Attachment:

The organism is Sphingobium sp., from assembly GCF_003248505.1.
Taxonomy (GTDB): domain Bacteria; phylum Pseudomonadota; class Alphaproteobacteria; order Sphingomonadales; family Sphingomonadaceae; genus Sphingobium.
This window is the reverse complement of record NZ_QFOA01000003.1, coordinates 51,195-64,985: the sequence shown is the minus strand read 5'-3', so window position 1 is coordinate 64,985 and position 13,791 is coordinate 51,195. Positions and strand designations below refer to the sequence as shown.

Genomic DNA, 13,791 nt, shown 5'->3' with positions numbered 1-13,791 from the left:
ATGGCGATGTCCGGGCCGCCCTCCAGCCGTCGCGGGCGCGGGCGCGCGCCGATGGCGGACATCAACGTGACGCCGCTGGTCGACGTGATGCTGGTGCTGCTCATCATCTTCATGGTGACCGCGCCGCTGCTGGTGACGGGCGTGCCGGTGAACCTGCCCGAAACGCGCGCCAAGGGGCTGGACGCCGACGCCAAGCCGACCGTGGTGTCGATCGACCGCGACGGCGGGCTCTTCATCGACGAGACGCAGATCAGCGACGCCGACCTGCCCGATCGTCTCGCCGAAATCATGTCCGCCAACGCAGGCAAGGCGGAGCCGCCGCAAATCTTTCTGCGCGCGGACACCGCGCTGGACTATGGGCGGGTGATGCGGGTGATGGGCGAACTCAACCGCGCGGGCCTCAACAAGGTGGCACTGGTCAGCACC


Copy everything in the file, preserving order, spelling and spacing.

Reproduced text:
The organism is Sphingobium sp., from assembly GCF_003248505.1.
Taxonomy (GTDB): domain Bacteria; phylum Pseudomonadota; class Alphaproteobacteria; order Sphingomonadales; family Sphingomonadaceae; genus Sphingobium.
This window is the reverse complement of record NZ_QFOA01000003.1, coordinates 51,195-64,985: the sequence shown is the minus strand read 5'-3', so window position 1 is coordinate 64,985 and position 13,791 is coordinate 51,195. Positions and strand designations below refer to the sequence as shown.

Genomic DNA, 13,791 nt, shown 5'->3' with positions numbered 1-13,791 from the left:
ATGGCGATGTCCGGGCCGCCCTCCAGCCGTCGCGGGCGCGGGCGCGCGCCGATGGCGGACATCAACGTGACGCCGCTGGTCGACGTGATGCTGGTGCTGCTCATCATCTTCATGGTGACCGCGCCGCTGCTGGTGACGGGCGTGCCGGTGAACCTGCCCGAAACGCGCGCCAAGGGGCTGGACGCCGACGCCAAGCCGACCGTGGTGTCGATCGACCGCGACGGCGGGCTCTTCATCGACGAGACGCAGATCAGCGACGCCGACCTGCCCGATCGTCTCGCCGAAATCATGTCCGCCAACGCAGGCAAGGCGGAGCCGCCGCAAATCTTTCTGCGCGCGGACACCGCGCTGGACTATGGGCGGGTGATGCGGGTGATGGGCGAACTCAACCGCGCGGGCCTCAACAAGGTGGCACTGGTCAGCACC